Posted by: innerpilgrimage | July 27, 2010

Like A Stream of Sunlight Through Storm Clouds, A Breakthrough

      This last week has been anxiety-producing, character-revealing, and finally productive.

      Since starting SLAA, I have had serious trouble with the desire to binge. My food-obsession targets of choice have been the classics for me: a pound of peanut M&Ms (yes, you heard right . . . one pound, one sitting) and processed starches (I ate five grain servings yesterday of whole-wheat pretzels and even blew an extra hundred discretionary calories on them). Starch and sugar. Holy crap, maybe I am a wheat/sugar allergic/addict, too!
      I don’t even really like peanut M&M’s because I prefer salted peanuts to unsalted peanuts. The damned things are too sweet! They’re a perfect obsession-food because they don’t taste anything like I think they should, so I can chase the perfect peanut M&M (an accidentally salted and roasted peanut which accidentally got premium chocolate underneath its coating). I see the problem entirely, here–I am looking for something that does not exist and am unwilling to accept that the closest thing to it is will never be what I really want . . . nor will I accept its imperfection!
      And that is the core of my other addiction, the one I finally buckled down and journaled about this morning. I am working on a plan of abstinence for it (the term is “withdrawal”, meaning the withdrawal from the addictive behaviors so one can detox and start dealing with the reality smothered beneath the addiction) and I’ve used the awareness I’ve cultivated from OA to really work it today.
      I don’t feel the despair to cover myself with a blanket of food. In fact, I actually feel that I could telephone someone in program to give them the good news that I finally did some footwork.
      I’ve realized, also, that I have half-assed giving over to my Higher Power, which means I worked a half-assed OA program. I maintained abstinence, but at a cost to my serenity this week. I didn’t achieve serenity whatsoever this week and I was focused on the food in order to avoid the emotional stuff that I am terrified to reveal even to myself!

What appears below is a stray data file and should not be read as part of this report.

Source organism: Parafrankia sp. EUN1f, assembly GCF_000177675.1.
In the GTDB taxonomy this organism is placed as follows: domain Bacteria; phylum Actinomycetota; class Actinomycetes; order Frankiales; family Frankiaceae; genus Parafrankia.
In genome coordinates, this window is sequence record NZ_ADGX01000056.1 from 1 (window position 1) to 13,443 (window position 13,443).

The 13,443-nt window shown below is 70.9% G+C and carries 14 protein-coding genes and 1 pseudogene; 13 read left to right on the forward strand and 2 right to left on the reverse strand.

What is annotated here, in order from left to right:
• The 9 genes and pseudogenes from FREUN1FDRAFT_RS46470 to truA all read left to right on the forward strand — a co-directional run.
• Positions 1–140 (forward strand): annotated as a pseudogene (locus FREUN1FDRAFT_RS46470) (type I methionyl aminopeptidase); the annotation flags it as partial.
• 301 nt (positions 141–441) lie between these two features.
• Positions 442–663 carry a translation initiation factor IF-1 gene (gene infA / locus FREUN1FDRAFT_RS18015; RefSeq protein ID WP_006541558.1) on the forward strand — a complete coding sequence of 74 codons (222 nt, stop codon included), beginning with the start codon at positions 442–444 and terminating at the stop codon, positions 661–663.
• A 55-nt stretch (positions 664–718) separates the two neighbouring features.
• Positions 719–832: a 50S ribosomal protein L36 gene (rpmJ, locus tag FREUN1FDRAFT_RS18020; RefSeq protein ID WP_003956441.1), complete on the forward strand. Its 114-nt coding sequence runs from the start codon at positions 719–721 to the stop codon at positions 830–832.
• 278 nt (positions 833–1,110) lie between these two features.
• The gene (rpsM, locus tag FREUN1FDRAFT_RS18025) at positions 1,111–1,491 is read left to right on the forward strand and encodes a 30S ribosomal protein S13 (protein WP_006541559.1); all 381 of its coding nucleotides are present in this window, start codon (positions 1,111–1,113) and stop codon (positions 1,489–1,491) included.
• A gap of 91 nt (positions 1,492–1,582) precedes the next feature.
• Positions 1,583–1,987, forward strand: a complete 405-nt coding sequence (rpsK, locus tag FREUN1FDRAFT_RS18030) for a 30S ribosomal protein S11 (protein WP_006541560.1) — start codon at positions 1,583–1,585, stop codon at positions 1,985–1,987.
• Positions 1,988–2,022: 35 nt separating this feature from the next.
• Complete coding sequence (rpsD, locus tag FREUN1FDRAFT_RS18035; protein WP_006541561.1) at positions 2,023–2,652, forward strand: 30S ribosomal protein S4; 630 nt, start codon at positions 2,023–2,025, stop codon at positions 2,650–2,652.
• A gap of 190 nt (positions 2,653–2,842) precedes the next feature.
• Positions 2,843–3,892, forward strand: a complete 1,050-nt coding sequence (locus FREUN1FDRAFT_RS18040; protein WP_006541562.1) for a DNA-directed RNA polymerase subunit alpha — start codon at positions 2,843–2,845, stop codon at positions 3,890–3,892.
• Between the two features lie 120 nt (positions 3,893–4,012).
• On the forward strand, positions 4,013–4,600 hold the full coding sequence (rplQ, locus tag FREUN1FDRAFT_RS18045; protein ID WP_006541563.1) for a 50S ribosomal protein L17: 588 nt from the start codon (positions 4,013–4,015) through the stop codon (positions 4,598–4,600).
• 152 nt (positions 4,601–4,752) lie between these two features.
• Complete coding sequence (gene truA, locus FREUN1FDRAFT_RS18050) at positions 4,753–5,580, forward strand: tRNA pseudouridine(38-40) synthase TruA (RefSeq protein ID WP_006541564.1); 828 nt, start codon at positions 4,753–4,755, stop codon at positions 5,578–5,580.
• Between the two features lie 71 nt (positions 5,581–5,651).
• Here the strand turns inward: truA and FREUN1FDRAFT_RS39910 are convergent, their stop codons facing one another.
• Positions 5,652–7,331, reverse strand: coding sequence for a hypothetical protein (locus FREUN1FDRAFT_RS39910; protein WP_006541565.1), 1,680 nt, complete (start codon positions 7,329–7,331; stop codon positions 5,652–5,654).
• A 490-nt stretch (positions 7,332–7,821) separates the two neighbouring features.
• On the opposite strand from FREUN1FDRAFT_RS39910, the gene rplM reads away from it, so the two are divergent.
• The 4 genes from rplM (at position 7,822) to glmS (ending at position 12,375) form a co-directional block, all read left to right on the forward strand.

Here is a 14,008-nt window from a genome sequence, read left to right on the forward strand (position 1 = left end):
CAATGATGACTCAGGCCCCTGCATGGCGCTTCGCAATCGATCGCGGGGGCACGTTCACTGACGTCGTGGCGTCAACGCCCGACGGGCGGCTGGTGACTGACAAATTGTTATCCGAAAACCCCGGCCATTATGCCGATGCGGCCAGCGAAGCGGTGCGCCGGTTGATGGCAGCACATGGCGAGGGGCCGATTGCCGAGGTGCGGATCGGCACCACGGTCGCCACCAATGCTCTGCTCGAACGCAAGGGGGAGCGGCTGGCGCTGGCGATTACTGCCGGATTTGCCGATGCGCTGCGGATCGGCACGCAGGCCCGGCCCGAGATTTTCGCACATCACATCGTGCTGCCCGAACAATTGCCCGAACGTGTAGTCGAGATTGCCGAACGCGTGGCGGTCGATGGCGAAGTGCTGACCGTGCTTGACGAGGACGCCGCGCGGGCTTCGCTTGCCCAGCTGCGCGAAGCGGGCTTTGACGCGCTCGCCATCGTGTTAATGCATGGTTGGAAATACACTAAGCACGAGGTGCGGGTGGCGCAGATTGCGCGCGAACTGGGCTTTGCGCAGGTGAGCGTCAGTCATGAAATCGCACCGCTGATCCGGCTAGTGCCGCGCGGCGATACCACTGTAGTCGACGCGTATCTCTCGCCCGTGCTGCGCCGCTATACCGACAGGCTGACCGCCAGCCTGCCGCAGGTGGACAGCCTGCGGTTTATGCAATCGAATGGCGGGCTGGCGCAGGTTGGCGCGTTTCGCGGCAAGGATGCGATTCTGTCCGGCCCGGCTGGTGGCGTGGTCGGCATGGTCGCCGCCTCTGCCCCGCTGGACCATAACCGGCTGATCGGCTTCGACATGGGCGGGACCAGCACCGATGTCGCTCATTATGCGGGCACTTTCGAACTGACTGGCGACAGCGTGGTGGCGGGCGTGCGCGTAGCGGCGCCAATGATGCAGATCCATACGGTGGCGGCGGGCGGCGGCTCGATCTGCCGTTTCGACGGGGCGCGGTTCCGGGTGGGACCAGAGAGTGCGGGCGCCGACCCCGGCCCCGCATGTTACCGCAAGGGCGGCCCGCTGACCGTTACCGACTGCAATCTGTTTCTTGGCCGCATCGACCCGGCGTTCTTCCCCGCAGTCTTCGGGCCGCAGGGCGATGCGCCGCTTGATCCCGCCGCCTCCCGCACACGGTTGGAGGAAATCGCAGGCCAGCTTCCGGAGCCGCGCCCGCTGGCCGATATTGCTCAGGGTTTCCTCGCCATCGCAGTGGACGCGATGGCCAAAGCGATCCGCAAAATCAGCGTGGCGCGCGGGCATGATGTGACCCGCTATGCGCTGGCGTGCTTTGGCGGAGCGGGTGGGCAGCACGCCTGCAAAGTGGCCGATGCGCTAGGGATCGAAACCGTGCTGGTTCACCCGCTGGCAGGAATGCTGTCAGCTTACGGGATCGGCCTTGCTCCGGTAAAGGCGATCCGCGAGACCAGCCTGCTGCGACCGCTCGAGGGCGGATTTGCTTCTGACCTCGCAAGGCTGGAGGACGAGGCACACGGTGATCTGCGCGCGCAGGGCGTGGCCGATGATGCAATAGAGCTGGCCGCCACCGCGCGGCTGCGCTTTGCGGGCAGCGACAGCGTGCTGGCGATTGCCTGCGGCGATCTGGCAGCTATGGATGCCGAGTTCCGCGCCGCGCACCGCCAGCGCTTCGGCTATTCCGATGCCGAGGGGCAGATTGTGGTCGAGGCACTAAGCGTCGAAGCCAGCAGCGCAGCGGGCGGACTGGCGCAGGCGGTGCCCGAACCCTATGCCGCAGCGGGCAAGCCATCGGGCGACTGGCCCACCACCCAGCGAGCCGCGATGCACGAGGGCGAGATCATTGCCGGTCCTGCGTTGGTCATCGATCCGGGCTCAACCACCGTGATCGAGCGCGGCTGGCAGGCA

It wasn’t so bad once I peeled away a layer. Now, it wasn’t huge development and I have to admit I am indulging the shutdown of my emotions because I have acknowledged the very real manifestation of the addiction (ouch, and a twinge of emotion by just admitting that . . . self-loathing, I think) and it’s unsettling.
      Emotional shutdown is a “luxury” (like a modern Fruit-Brand computer . . . something way behind the curve yet still way too expensive). I cultivated it over a long period of time, and my first divorce really brought it out–but only when I reached the emotioned-out numb stage. A few years ago, I reached a place where I actually was able to cultivate numbness and really started using isolation as a tactic to live within boundaries. The boundaries included compulsive overeating instead of letting myself feel pain and leaving behind social relationships because I was exhausted by a sense of “betrayal”.
      What I’ve found as a truism over time is the thought, “If the same destructive patterns repeat in relationships with different people, perhaps it’s time to examine the one constant (myself).”
      Well, I’m examining the one constant, finally. Gently, I might add, if only to preserve my abstinence. My sanity and serenity from abstinence allows me to be useful in my family and my community. Because of abstinence, I can contribute. While right now it’s part-time because I struggle between the desire for meaning and the fear of suffering, at least it’s something.